News / Africa

The Cost of No Sweatshops: S. Africa Struggles Not to Be Bangladesh

People work on machines at a clothing factory at an industrial town of Newcastle, 260 km (162 miles) southeast of Johannesburg, May 8, 2013.
People work on machines at a clothing factory at an industrial town of Newcastle, 260 km (162 miles) southeast of Johannesburg, May 8, 2013.
Reuters
It's not luxurious, but Goldfinch Garments, the Chinese-owned South African factory where Sindisizwe Zwane works nine hours a day, is far from a sweatshop: the ventilation is decent, the lighting is good and basic safety measures are in place.
 
South Africa says its garment industry is better regulated and workers are better paid than in ultra low-cost Asian producers like Bangladesh, where the collapse of a factory killed more than 1,100 people last month.
 
The ruling African National Congress (ANC) government, with close links to labor unions, wants to go further by enforcing a wage agreement that would guarantee Zwane and her co-workers a raise.
 
Workers work on machines at a clothing factory at an industrial town of Newcastle, 260 km (162 miles) southeast of Johannesburg, May 8, 2013.Workers work on machines at a clothing factory at an industrial town of Newcastle, 260 km (162 miles) southeast of Johannesburg, May 8, 2013.
x
Workers work on machines at a clothing factory at an industrial town of Newcastle, 260 km (162 miles) southeast of Johannesburg, May 8, 2013.
Workers work on machines at a clothing factory at an industrial town of Newcastle, 260 km (162 miles) southeast of Johannesburg, May 8, 2013.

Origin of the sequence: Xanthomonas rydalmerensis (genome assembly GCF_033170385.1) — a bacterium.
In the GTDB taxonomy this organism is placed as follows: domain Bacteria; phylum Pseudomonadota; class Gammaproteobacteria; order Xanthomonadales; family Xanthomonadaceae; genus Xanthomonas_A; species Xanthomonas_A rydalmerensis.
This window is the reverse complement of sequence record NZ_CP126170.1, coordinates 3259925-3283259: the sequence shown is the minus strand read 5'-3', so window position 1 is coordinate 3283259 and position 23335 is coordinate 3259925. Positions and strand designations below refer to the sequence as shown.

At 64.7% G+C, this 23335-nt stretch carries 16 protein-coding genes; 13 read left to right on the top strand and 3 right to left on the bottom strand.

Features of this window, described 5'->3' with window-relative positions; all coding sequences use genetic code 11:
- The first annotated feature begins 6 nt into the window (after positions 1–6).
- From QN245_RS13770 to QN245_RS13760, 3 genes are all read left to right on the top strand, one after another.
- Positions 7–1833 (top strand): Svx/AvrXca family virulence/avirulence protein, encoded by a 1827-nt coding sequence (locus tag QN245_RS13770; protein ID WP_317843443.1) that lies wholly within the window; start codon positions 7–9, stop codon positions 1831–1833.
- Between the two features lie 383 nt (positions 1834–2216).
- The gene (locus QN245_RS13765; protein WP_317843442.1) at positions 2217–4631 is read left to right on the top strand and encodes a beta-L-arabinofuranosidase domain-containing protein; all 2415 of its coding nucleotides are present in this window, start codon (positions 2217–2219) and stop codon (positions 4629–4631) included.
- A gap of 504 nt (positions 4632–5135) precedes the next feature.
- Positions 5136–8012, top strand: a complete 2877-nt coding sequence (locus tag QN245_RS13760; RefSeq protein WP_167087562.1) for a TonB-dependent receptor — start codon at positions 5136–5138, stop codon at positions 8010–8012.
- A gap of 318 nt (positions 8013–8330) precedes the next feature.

But the garment industry has already lost three-quarters of its jobs in the past decade as cheaper imports have flooded the local market. Zwane, 28 and one of only two wage earners in a family of 14 people, fears that efforts to win her a raise could cost her livelihood.
 
“Of course I want more. I want a whole loaf of bread instead of the half I am getting. But half a loaf is better than nothing,” said Zwane. “If I lose the job, we lose everything.”
 
Zwane is one of about 250 workers at Goldfinch, one of a cluster of clothing factories in the hardscrabble industrial town of Newcastle, 260 km (160 miles) southeast of Johannesburg.
 
Goldfinch is spartan but appears safe and clean. The factory has rows of sewing machines where a workforce of mostly women spend hours stitching together clothes. Workers often bundle up on colder days and some cover their faces with cloth to protect them from dust.
 
Zwane can earn as much as about $220 per month, with her income depending on how many orders come in.
 
The government-mandated minimum would guarantee her at least $238 a month regardless of how many orders the factory received. That compares with monthly minimums as low as $38.50 in Bangladesh or $80 in Cambodia.
 
The government argues that if industry is allowed to skirt centrally negotiated minimum wage rules, millions of black workers will become locked into a lifetime of cheap labor little different to apartheid.
 
Uncompetitive
 
Nearly two decades after the end of white rule, Africa's biggest economy still has millions of unskilled workers, nearly 40 percent of its population living on less than $5 a day and half of adults out of work.